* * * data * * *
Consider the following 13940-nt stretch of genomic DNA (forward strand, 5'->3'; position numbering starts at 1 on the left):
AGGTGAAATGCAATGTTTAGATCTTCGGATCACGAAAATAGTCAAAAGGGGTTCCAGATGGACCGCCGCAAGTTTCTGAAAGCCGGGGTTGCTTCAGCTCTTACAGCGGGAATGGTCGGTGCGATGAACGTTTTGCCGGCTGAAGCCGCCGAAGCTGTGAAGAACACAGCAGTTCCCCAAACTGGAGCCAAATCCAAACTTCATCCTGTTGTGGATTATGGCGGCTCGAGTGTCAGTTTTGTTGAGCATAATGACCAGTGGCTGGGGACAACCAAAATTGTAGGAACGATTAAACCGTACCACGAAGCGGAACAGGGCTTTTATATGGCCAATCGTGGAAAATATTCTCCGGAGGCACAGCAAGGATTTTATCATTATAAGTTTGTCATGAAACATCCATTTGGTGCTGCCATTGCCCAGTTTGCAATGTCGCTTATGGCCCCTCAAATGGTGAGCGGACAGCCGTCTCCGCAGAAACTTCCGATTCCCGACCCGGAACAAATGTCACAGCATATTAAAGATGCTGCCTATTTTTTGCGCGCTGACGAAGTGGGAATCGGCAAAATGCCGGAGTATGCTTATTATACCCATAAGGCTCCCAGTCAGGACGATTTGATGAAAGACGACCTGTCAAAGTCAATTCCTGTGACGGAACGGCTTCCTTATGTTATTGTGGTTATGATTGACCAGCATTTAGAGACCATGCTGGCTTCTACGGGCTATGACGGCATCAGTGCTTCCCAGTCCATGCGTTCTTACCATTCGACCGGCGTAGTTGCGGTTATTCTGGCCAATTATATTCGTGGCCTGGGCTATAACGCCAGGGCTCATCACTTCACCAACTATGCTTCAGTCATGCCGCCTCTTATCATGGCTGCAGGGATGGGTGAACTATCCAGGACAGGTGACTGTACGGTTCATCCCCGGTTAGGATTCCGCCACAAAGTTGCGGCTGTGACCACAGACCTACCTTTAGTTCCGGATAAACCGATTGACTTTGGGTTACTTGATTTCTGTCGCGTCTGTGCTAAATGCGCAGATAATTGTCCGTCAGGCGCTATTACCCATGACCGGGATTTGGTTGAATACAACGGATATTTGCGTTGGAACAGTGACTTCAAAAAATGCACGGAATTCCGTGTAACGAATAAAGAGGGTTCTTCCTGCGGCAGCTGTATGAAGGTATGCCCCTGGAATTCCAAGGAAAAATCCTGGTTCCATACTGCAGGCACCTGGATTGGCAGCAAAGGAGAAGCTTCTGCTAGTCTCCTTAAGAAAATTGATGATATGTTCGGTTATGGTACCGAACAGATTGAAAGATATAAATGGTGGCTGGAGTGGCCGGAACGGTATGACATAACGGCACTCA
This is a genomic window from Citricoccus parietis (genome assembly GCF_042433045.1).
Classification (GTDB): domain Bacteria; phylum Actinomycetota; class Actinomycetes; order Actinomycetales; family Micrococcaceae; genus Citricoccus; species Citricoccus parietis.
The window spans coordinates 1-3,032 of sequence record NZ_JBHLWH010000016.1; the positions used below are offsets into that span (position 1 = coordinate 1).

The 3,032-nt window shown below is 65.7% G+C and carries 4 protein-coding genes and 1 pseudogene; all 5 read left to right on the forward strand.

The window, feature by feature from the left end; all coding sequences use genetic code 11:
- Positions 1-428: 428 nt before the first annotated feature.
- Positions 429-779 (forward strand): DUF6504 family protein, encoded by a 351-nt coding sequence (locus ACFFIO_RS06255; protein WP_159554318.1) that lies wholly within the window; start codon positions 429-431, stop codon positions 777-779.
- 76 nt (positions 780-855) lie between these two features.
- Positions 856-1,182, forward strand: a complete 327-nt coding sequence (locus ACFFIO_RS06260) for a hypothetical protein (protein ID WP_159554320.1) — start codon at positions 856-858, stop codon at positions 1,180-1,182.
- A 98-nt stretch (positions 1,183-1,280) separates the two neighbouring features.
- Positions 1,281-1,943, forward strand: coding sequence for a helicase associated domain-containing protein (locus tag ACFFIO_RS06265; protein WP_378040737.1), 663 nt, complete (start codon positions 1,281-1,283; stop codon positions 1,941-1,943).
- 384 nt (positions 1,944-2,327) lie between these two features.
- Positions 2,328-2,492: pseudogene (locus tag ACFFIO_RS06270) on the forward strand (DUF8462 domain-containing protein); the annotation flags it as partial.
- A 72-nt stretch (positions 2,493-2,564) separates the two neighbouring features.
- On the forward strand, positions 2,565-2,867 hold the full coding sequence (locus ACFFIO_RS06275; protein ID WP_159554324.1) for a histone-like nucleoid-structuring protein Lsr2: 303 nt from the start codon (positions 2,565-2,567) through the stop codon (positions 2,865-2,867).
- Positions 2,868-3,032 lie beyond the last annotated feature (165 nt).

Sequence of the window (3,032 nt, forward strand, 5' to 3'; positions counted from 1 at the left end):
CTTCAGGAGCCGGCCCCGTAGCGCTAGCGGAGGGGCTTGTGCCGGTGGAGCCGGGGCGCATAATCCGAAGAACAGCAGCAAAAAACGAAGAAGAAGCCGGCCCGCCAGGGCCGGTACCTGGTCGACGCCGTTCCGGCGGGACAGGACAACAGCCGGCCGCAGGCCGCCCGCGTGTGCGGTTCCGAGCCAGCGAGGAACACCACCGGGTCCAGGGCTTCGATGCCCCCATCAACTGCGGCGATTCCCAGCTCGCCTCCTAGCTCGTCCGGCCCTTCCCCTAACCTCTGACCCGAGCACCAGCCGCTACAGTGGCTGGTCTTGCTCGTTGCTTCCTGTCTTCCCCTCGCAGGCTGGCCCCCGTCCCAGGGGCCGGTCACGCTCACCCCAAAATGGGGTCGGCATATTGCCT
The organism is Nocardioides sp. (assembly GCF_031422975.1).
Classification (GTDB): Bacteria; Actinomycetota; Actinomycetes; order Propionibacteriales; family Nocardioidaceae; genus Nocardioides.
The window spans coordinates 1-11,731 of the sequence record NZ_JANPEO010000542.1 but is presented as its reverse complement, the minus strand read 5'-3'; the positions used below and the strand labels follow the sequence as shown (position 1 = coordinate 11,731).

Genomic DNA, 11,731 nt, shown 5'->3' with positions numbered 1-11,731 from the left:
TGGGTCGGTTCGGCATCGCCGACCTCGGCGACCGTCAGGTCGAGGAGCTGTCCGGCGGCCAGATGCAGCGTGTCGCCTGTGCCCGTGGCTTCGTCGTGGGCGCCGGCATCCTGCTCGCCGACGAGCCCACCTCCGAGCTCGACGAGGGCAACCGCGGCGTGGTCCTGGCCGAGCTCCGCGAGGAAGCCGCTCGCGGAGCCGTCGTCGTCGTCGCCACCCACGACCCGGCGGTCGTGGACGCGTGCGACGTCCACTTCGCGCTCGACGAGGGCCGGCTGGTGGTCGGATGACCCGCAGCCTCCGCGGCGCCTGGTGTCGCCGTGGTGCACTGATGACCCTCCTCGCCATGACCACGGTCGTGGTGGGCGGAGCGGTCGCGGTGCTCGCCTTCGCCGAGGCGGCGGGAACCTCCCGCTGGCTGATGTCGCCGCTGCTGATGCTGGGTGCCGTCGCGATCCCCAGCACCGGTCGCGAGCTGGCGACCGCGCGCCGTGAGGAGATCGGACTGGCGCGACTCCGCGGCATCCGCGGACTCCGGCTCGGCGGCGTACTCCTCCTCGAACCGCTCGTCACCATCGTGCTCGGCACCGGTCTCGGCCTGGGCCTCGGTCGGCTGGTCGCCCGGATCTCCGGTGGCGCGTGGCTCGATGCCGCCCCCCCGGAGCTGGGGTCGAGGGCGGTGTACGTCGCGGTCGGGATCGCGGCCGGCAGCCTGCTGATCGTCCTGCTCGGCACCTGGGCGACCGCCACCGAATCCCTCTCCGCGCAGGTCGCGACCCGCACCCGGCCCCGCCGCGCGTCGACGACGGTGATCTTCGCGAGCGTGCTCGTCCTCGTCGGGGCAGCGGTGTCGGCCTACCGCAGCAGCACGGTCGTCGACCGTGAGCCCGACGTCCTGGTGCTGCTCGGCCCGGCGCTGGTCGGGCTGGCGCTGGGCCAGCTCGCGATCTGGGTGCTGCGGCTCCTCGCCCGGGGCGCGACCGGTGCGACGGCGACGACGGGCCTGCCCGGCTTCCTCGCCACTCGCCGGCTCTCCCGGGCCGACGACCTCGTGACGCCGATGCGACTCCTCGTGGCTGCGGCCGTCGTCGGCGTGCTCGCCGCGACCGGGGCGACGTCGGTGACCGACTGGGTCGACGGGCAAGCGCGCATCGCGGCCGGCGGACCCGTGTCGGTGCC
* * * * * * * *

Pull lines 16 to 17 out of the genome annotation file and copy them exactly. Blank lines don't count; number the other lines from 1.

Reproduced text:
- A 72-nt stretch (positions 2,493-2,564) separates the two neighbouring features.
- On the forward strand, positions 2,565-2,867 hold the full coding sequence (locus ACFFIO_RS06275; protein ID WP_159554324.1) for a histone-like nucleoid-structuring protein Lsr2: 303 nt from the start codon (positions 2,565-2,567) through the stop codon (positions 2,865-2,867).